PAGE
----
Here lies the problem. Showers are much smaller, say 10 km across with the core less than 1 km, and have a lifetime of an hour or so. These cannot even be directly represented in our global models. The most recent ‘revolution’ in forecasting has been the development of so-called ‘convection-permitting’ models (Clark et al. 2016). Regional models (with a grid spacing around 2 km) at last can represent showers, but not well. Something resembling showers can form and give us some very useful guidance on the probability that we’ll be affected by a shower. Such models are now helping produce more accurate flood forecasts, especially for smaller, faster reacting catchments (Dance et al. 2019). Within the ParaCon project we are working hard to find ways to improve the models.
Figure: Radar estimates of the surface rainfall rate at 17:00, 18:00 and 19:00 BST with inset showing the hail storm that hit the Kia Oval at 17:00 BST. (Courtesy of the Met Office). Showers are triggered along a ‘peninsular convergence’ line extending from Cornwall all the way to London that is present for several hours. Clearly, much depended on whether one was beneath or to one side of this.
The message was the same in the morning before the game. As the rain from the cyclone cleared, a high probability of seeing one or two showers or even thunderstorms during the afternoon – which is precisely what happened. We had a couple of flurries of not very intense rain, which did little to interrupt play, plus two hail storms; pea-sized hail fairly typical of a British summer shower. Each lasted about 5 minutes. The inset in the figure shows the hail storm that hit the oval around 17:00 BST. A mere speck on the scale of England, but locally extremely intense. A perfect forecast! However, a computer model run even a couple of hours before could not predict the precise shower hitting our precise location.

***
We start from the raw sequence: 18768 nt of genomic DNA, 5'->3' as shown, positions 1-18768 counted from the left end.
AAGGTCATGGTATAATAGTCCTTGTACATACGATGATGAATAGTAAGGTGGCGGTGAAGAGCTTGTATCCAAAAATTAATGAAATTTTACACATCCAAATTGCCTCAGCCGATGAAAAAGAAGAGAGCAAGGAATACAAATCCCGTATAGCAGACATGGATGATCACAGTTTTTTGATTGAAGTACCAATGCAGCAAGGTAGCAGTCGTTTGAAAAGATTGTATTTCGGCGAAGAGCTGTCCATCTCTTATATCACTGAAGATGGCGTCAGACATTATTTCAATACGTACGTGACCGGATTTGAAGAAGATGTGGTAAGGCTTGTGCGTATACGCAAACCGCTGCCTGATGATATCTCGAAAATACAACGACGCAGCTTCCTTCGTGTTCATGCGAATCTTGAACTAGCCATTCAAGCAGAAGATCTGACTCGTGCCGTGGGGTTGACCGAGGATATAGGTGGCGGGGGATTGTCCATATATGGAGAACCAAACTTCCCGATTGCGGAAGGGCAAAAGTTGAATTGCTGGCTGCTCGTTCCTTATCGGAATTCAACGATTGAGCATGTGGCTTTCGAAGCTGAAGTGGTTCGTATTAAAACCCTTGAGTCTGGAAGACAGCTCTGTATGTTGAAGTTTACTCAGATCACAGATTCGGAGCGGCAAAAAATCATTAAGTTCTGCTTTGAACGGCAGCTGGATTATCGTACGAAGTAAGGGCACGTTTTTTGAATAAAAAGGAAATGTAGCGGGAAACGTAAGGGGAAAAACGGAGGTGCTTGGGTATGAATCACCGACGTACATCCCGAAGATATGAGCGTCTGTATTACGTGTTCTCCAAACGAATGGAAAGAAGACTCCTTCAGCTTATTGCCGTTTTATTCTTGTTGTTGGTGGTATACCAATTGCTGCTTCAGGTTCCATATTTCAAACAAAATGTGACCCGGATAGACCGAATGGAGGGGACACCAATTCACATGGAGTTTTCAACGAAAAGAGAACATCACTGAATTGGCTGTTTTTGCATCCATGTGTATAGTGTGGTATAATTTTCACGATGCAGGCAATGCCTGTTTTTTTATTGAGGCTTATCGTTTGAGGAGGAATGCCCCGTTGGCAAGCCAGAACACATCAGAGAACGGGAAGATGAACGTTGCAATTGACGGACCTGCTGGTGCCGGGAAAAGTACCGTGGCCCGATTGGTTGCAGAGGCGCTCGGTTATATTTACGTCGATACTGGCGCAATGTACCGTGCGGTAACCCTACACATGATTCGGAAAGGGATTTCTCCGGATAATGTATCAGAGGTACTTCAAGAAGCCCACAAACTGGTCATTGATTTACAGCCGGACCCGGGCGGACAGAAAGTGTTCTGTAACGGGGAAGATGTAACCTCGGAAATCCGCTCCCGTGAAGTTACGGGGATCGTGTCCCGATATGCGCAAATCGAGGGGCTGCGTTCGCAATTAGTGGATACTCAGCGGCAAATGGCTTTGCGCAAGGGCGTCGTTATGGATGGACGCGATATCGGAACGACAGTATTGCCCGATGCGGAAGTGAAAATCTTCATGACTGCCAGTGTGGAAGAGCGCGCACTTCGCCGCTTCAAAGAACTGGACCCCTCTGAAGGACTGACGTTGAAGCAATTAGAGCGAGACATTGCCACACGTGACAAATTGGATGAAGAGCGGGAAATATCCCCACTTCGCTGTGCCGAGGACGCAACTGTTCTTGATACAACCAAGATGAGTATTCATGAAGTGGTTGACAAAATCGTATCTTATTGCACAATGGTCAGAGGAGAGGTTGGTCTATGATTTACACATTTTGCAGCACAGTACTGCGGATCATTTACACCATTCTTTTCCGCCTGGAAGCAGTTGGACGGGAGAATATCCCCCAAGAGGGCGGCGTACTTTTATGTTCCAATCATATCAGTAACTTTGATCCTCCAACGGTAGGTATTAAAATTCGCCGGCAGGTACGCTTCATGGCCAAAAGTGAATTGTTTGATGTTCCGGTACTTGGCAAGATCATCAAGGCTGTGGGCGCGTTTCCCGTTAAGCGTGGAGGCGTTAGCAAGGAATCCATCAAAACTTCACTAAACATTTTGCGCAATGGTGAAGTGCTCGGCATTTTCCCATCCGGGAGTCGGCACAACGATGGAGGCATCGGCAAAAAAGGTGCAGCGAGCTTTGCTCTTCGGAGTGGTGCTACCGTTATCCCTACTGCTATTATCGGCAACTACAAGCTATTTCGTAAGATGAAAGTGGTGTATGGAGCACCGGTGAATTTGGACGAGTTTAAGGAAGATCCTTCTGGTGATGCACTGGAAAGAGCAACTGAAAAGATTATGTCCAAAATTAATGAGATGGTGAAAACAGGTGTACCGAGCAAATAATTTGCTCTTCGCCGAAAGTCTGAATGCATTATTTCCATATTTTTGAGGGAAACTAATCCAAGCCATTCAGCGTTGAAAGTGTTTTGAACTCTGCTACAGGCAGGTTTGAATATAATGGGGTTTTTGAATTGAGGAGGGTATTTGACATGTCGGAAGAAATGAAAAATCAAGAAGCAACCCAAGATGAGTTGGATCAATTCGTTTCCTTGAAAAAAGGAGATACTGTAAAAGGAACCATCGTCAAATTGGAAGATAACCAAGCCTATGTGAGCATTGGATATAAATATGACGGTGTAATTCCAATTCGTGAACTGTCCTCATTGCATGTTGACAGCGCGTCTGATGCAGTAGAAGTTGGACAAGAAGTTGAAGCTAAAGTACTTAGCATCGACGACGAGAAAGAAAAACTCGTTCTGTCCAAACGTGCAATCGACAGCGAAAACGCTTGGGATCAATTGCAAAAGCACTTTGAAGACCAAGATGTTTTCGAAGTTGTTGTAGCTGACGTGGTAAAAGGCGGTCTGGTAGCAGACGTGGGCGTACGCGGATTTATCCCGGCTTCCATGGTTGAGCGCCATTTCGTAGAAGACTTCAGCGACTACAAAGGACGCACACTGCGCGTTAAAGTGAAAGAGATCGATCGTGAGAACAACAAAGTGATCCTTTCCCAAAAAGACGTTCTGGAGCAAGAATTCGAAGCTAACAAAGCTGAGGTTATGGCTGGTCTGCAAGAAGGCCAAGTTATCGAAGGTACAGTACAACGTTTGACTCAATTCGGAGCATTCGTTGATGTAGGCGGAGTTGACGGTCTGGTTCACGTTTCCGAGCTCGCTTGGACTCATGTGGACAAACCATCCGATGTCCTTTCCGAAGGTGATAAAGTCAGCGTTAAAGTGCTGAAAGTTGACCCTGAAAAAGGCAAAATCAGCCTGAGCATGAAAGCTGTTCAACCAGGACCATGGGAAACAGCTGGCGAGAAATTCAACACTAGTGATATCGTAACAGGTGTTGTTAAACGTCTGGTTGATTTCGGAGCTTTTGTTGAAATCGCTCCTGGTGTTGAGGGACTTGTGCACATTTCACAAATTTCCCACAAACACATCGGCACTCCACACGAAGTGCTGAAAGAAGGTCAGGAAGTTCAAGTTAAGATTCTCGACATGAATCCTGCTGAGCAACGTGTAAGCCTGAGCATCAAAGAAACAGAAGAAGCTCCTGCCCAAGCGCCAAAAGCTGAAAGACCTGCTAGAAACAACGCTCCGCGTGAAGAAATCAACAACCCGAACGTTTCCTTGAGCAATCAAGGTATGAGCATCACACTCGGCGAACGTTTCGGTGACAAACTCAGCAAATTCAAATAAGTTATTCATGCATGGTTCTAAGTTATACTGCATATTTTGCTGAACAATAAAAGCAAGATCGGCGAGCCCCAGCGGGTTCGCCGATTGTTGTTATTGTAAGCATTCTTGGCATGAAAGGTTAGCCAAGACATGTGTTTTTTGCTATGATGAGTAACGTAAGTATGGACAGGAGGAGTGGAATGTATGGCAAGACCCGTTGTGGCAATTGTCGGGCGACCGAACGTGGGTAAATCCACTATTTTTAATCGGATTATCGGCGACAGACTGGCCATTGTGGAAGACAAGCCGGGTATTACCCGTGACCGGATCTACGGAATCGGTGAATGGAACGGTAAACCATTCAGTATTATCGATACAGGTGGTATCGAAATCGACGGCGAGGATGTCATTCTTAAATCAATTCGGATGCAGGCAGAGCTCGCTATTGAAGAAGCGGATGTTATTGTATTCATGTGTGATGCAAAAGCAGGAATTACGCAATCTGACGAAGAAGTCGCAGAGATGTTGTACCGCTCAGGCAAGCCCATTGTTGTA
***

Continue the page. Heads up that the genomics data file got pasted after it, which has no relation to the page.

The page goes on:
What more could we do? I spent the afternoon trying to look at the Met Office’s weather radar composites on my phone. A new rainfall picture is produced every 5 minutes. On the intermittent occasions when I could access data, the showers were very clearly tracked; interestingly they were forming along a broad ‘peninsular convergence’ line that could be tracked back to Land’s End. Along this line, air coming from either side of the south west peninsula meets and so is forced upwards, triggering showers (Golding et al, 2005). This is shown in the three radar images in the figure. Each is an hour apart, but this convergence line is very persistent. These lines were the topic of the COPE field campaign in 2013 (Leon, et al. 2016). This organisation by topography radically changed the overall predictability of the showers. The sharp-eyed reader might also notice an arc of showers moving east from central England into East Anglia, and it is probably no coincidence that the heaviest storm happened where this met the convergence line. Nevertheless, as we sat on the edge of this line, the best we could hope for several hours ahead was a realistic assessment of the probability of having a shower.